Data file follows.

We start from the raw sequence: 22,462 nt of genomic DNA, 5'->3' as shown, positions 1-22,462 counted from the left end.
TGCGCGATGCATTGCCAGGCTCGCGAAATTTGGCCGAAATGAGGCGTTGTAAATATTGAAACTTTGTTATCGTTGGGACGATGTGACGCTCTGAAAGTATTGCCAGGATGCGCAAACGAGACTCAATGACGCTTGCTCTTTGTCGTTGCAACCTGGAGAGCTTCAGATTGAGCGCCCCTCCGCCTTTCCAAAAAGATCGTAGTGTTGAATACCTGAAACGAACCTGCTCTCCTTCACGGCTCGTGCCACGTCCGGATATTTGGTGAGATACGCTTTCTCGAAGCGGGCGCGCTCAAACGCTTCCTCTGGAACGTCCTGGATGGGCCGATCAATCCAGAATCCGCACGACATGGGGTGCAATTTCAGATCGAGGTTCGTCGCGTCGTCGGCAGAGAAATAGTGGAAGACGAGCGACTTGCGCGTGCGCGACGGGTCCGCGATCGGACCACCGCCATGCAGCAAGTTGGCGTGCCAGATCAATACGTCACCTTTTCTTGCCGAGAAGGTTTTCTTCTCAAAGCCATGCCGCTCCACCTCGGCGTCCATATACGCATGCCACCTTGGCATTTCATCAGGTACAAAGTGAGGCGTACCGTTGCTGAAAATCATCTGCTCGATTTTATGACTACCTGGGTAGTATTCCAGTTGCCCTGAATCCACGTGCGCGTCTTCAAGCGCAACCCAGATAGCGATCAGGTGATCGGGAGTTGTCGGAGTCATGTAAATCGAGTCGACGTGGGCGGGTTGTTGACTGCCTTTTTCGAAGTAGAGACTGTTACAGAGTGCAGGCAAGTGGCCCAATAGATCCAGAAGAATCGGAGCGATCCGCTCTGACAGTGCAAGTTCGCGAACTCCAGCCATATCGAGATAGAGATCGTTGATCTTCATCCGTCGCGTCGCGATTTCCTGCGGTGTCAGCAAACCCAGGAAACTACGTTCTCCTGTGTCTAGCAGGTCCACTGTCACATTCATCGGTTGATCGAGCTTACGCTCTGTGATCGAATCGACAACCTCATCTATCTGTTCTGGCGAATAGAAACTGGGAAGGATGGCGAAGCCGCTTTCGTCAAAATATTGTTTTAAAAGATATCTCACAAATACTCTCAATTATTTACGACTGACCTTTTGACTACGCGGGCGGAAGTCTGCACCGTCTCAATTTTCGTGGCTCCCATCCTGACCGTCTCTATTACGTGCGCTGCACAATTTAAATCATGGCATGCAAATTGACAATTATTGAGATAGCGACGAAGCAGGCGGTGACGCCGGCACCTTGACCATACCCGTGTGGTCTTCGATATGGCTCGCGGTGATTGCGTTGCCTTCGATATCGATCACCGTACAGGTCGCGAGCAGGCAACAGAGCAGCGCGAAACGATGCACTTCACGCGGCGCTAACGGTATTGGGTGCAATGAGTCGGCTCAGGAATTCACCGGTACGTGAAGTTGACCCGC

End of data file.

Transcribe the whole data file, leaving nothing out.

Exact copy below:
We start from the raw sequence: 22,462 nt of genomic DNA, 5'->3' as shown, positions 1-22,462 counted from the left end.
TGCGCGATGCATTGCCAGGCTCGCGAAATTTGGCCGAAATGAGGCGTTGTAAATATTGAAACTTTGTTATCGTTGGGACGATGTGACGCTCTGAAAGTATTGCCAGGATGCGCAAACGAGACTCAATGACGCTTGCTCTTTGTCGTTGCAACCTGGAGAGCTTCAGATTGAGCGCCCCTCCGCCTTTCCAAAAAGATCGTAGTGTTGAATACCTGAAACGAACCTGCTCTCCTTCACGGCTCGTGCCACGTCCGGATATTTGGTGAGATACGCTTTCTCGAAGCGGGCGCGCTCAAACGCTTCCTCTGGAACGTCCTGGATGGGCCGATCAATCCAGAATCCGCACGACATGGGGTGCAATTTCAGATCGAGGTTCGTCGCGTCGTCGGCAGAGAAATAGTGGAAGACGAGCGACTTGCGCGTGCGCGACGGGTCCGCGATCGGACCACCGCCATGCAGCAAGTTGGCGTGCCAGATCAATACGTCACCTTTTCTTGCCGAGAAGGTTTTCTTCTCAAAGCCATGCCGCTCCACCTCGGCGTCCATATACGCATGCCACCTTGGCATTTCATCAGGTACAAAGTGAGGCGTACCGTTGCTGAAAATCATCTGCTCGATTTTATGACTACCTGGGTAGTATTCCAGTTGCCCTGAATCCACGTGCGCGTCTTCAAGCGCAACCCAGATAGCGATCAGGTGATCGGGAGTTGTCGGAGTCATGTAAATCGAGTCGACGTGGGCGGGTTGTTGACTGCCTTTTTCGAAGTAGAGACTGTTACAGAGTGCAGGCAAGTGGCCCAATAGATCCAGAAGAATCGGAGCGATCCGCTCTGACAGTGCAAGTTCGCGAACTCCAGCCATATCGAGATAGAGATCGTTGATCTTCATCCGTCGCGTCGCGATTTCCTGCGGTGTCAGCAAACCCAGGAAACTACGTTCTCCTGTGTCTAGCAGGTCCACTGTCACATTCATCGGTTGATCGAGCTTACGCTCTGTGATCGAATCGACAACCTCATCTATCTGTTCTGGCGAATAGAAACTGGGAAGGATGGCGAAGCCGCTTTCGTCAAAATATTGTTTTAAAAGATATCTCACAAATACTCTCAATTATTTACGACTGACCTTTTGACTACGCGGGCGGAAGTCTGCACCGTCTCAATTTTCGTGGCTCCCATCCTGACCGTCTCTATTACGTGCGCTGCACAATTTAAATCATGGCATGCAAATTGACAATTATTGAGATAGCGACGAAGCAGGCGGTGACGCCGGCACCTTGACCATACCCGTGTGGTCTTCGATATGGCTCGCGGTGATTGCGTTGCCTTCGATATCGATCACCGTACAGGTCGCGAGCAGGCAACAGAGCAGCGCGAAACGATGCACTTCACGCGGCGCTAACGGTATTGGGTGCAATGAGTCGGCTCAGGAATTCACCGGTACGTGAAGTTGACCCGC